Does it matter if software remembers that Jayden struggled with fractions, Maya likes soccer and Kim’s best friend in third grade was Jamie?

Dropouts need not apply in Silicon Valley

Bill Gates and Mark Zuckerberg dropped out of Harvard. Steve Jobs dropped out of Reed. But don’t believe that high-tech companies care more about “the caliber of your code” than your college degree, writes Lauren Weber in the Wall Street Journal.

High-tech companies — especially those in Silicon Valley — are more likely to demand a college degree for software developers than other employers, according to a Burning Glass Technologies survey.

In 95 percent of tech-sector job ads that specify a credential, the employer wants a bachelor’s degree or higher.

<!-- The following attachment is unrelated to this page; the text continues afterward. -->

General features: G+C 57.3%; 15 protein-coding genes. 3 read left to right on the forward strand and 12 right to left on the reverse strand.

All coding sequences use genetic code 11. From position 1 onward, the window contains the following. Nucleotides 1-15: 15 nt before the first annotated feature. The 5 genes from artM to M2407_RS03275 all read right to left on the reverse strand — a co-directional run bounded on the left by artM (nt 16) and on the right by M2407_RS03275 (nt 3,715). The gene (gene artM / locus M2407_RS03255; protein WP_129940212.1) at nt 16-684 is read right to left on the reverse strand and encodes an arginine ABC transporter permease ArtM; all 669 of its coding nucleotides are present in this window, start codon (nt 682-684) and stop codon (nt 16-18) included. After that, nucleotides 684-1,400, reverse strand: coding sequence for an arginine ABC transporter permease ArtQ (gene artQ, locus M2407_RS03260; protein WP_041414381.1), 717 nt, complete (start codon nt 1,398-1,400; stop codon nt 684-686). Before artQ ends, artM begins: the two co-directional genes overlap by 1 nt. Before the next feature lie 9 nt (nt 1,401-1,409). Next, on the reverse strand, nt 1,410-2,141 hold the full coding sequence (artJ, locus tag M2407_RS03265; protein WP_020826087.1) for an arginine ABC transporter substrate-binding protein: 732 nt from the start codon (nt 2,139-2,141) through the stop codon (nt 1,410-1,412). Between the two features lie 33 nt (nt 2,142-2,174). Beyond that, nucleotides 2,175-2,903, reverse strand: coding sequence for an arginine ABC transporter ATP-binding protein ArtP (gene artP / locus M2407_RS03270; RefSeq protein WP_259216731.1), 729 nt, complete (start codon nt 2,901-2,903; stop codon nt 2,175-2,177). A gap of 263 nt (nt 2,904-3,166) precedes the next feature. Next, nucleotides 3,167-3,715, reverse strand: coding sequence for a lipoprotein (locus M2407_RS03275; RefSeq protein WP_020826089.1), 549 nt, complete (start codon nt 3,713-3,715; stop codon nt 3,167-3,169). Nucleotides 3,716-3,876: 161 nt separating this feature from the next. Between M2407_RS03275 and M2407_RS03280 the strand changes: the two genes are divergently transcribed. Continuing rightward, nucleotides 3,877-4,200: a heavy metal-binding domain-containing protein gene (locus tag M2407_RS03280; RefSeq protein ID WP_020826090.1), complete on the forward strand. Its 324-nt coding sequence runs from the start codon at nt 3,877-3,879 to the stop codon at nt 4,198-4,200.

“Some firms are experimenting with ‘blind hiring‘ processes—designed to judge job applicants purely based on work samples rather than resumes,” writes Weber. However, that’s the exception.

Via Eduwonk.

Middle-school kids win start-up contest

Venture students present their idea at a start-up accelerator contest.

A team of Minneapolis middle-schoolers won a contest to sell a start-up idea, beating 10 adult teams, reports Beth Hawkins on Education Post.

The students attend Venture Academy, a three-year-old charter middle school that promotes entrepreneurship and includes a “maker space” where students can tinker.

Venture enrolls “a cross-section of the Twin Cities’ most disadvantaged youth: 45 percent Latino, 35 percent Black, 10 percent Native American and 10 percent white,” writes Hawkins. “More than 90 percent live in poverty, 28 percent are learning English and one-fourth are in special education.”

Students “design their own learning plans,” combining “hands-on experiences and online curricula,” she writes. “Last year its students, many of whom start out years behind, made more growth than all but one Minneapolis school serving the same grades.”